The changing definition of an indie film |

The changing definition of an indie film

Cassie Pence
AE Film Pannel SM 9-18 Shane Macomber/

According to Robin Cass, producer of “Falling Angels,” an independent film is a nongenre and nonformulaic movie that is not driven by the stars that act in the film, but by the story itself.”It’s about the burning desire of a filmmaker to tell a story. It’s as if he will die if he doesn’t get the story out,” Cass said during a Beaver Creek Film Festival panel discussion Saturday at Saddle Ridge. Cass’ definition seemed to be the most optimistic among the panel crew. Fellow panelists Walter Chaw, master of ceremonies and film critic; Tom Delapa, Denver Art Museum Film Series curator; and Bob Denerstein, film critic for the Rocky Mountain News, defined independent film slightly different, which sparked the first discussion topic of the morning.”I see independent cinema as a genre itself,” Delapa said.Independent films used to be more risqué, more experimental. Now there is a prototype for independent films, Delapa said.What changed independent films forever, the panelists agreed, was Steve Soderbergh’s “Sex, Lies, and Videotape,” which won the Grand Prize at the Cannes Film Festival in 1989 and arguably began the resurgence of independent films.”When it was found out that a low budget film could make a lot of money for people, there was a market for independent films,” Denerstein said. Independent films are now made as keys to open the door into the film industry system, Denerstein said, not in reaction against the system.

Generally speaking, characteristics of independent films are small distribution and small budget. Cass said an independent budget usually taps out at $10 million. “Funding is quite a bear,” said Cass, whose company, Triptych Media, is one of the leading independent filmmakers in Canada. “But because I’m from Canada there is a whole government pot of money to tap into. There are federal grants and tax incentives.” The rise of documentariesAs seen in the successes of “Spellbound” and “Winged Migration,” documentaries are rising in popularity among independent cinema.”Documentaries are where the creative juices are flowing,” Delapa said. “These filmmakers are the ones doing the risk taking and the experimentation.””Spellbound” follows eight teenagers on their quest to win the 1999 National Spelling Bee. The film reveals the kids’ personalities, different parenting approaches and comments on the social impact of spelling bees. “Winged Migration” is a documentary on the migratory patterns of birds, shot over the course of three years on all seven continents.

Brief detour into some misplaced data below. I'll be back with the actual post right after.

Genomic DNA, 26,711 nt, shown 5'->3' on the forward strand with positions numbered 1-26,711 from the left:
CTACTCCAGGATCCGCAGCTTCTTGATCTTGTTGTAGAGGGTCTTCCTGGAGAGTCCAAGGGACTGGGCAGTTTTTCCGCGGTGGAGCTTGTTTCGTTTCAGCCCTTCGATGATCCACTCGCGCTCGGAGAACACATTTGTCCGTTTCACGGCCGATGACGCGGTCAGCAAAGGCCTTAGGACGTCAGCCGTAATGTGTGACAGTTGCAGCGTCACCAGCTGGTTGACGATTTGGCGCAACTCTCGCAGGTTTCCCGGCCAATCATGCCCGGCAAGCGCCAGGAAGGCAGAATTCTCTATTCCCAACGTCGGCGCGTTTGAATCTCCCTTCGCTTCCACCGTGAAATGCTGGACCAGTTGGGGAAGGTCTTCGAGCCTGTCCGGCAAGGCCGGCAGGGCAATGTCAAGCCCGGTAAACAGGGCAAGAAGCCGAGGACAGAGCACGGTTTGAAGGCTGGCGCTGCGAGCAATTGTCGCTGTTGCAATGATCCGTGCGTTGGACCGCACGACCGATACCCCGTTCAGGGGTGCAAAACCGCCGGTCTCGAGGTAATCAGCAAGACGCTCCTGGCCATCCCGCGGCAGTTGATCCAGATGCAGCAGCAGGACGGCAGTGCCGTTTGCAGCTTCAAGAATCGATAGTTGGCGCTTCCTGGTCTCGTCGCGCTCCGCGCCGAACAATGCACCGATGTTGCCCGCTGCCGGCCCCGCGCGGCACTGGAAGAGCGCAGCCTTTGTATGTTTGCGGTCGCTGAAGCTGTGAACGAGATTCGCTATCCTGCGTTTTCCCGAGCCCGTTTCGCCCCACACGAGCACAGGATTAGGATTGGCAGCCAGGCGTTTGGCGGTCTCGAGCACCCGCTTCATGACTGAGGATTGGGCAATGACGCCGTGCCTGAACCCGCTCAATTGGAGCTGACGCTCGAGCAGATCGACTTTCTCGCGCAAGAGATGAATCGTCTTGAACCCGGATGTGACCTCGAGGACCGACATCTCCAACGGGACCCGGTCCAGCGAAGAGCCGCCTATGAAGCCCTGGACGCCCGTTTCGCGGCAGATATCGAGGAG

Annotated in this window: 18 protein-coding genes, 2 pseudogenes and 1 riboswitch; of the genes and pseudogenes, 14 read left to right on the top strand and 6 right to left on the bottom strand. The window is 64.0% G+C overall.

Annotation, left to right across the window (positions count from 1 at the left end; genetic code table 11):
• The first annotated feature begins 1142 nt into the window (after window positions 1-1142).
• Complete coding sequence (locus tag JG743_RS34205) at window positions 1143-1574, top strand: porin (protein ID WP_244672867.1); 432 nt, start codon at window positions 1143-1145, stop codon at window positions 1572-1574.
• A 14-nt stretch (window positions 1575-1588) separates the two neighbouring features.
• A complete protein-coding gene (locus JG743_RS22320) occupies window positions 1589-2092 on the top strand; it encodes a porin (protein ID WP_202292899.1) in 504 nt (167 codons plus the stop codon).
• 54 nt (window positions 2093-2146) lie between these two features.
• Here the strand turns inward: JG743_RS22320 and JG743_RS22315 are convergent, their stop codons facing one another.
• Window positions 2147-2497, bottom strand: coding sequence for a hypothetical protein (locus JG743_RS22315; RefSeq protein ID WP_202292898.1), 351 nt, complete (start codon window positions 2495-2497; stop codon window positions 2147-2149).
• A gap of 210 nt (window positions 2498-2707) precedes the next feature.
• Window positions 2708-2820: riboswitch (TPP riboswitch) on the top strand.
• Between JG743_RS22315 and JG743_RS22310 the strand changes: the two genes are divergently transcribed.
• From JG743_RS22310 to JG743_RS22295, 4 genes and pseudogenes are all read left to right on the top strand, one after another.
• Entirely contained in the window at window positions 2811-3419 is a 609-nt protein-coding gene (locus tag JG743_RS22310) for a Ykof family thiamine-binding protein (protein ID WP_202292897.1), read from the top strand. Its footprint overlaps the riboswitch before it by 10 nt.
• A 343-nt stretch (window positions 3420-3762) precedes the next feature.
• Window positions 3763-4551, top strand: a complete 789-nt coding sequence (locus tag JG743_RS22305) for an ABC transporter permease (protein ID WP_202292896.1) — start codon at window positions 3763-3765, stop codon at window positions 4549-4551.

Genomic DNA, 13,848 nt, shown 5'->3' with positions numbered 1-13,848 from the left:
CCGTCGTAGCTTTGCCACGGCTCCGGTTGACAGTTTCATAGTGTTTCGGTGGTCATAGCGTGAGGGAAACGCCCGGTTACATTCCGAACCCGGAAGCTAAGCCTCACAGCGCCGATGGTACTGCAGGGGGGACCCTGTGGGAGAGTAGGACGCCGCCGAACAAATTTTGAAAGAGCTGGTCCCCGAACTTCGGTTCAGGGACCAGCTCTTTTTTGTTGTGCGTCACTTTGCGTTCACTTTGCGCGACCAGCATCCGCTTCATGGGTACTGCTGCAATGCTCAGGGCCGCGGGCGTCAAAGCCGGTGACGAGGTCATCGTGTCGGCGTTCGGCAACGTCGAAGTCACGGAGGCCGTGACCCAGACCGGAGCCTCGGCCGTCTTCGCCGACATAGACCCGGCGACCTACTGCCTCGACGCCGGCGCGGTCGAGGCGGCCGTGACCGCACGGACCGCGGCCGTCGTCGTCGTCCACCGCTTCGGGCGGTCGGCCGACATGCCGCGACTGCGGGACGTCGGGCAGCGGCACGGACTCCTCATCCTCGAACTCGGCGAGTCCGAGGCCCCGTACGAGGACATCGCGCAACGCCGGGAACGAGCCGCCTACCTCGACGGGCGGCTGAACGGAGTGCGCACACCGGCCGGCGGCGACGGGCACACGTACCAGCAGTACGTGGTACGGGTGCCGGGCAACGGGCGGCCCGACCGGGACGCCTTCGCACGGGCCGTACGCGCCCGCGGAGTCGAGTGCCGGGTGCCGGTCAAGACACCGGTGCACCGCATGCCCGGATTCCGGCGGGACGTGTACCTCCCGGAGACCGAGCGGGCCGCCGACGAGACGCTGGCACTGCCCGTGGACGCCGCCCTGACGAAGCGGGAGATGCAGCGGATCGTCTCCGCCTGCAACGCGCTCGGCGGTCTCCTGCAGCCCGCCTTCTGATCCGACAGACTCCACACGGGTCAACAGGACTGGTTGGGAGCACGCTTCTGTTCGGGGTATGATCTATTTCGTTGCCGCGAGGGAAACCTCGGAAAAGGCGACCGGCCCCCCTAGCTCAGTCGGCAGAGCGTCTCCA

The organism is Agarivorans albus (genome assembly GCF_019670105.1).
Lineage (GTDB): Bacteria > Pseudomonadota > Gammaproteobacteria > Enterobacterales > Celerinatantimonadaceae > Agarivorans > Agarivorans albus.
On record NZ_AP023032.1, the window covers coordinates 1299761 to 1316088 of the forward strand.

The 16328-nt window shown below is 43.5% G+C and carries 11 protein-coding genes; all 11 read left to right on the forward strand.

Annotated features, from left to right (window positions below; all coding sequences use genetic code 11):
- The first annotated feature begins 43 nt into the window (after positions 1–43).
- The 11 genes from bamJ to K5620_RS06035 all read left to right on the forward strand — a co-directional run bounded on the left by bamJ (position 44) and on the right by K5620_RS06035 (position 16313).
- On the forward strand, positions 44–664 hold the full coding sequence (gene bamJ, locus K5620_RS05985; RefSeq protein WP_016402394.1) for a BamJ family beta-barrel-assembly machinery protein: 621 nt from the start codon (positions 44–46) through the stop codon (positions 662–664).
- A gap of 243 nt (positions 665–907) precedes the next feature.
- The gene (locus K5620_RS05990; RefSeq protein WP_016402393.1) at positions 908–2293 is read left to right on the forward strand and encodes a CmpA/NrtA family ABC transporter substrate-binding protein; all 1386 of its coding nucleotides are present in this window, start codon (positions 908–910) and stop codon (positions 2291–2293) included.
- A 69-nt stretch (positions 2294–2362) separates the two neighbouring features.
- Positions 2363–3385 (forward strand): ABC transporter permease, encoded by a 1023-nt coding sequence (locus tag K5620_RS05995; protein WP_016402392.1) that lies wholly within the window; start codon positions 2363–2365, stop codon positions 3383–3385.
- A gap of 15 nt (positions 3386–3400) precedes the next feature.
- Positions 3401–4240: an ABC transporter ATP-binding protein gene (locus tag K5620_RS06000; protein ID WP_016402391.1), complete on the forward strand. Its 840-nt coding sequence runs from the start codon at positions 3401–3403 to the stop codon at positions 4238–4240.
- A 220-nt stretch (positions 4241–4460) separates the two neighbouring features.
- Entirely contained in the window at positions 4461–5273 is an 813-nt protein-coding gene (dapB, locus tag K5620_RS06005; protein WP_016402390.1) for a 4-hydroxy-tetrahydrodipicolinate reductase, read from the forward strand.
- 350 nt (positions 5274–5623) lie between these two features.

“The world loves a great truthful story,” Cass said.This speaks well for local filmmakers Jim Butterworth and Lisa Sleeth, who opened the film festival Thursday with a preview of their documentary “Seoul Train.” The film chronicles the plight of North Koreans who attempt to escape into China. The film has been accepted to a prestigious film festival, and its premiere date will be released in the next couple of weeks.Critic influence decreasingOne of the more interesting portions of the discussion was watching the dynamics between a producer and three film critics unfold when the topic of critics’ influence arose. Chaw, who writes for LA Weekly and, asked producer Cass what influence critics have on the distribution and success of films. Cass answered, unfortunately or fortunately, critics can effect film sales, especially for smaller films.”I don’t think it’s a shame that critics play a role in the acceptance of films,” Chaw said.But Chaw’s colleagues pointed out that critic influence is decreasing, due mostly to the mass marketing and release dates of major Hollywood films.

“It used to be that a film’s success would build on the base of critical approval, by word of mouth. It’s not that way anymore,” Delapa said.Films used to be released slowly, theater by theater and area by area, which gave critics time to comment and spread word about the movie. Now, the public is bombarded by TV commercials and print advertisements months before the film is released, and when it is released, the film hits every theater in America at the same time.A story Chaw told about the premiere of George Lucas’ “Star Wars: Episode I – The Phantom Menace” was quite disturbing. Chaw claimed that members of the media were handed fabricated quotes, like “the thrill ride of the summer,” and then had to choose to which quote the company could attach their name. The film critics hadn’t even seen the movie, which is a good thing to remember when reading the bottom of promotional movie posters.The discussion ended with a common sentiment among the panelists that in the end it is up to the audience to support quality filmmaking, whether the movie is a Hollywood blockbuster or has a shoestring budget. “The audience has to make the effort to find out what movie choices are out there,” Denerstein said.Arts and Entertainment Editor Cassie Pence can be reached at 949-0555, ext. 618, or cpence@vaildaily.comVail, Colorado

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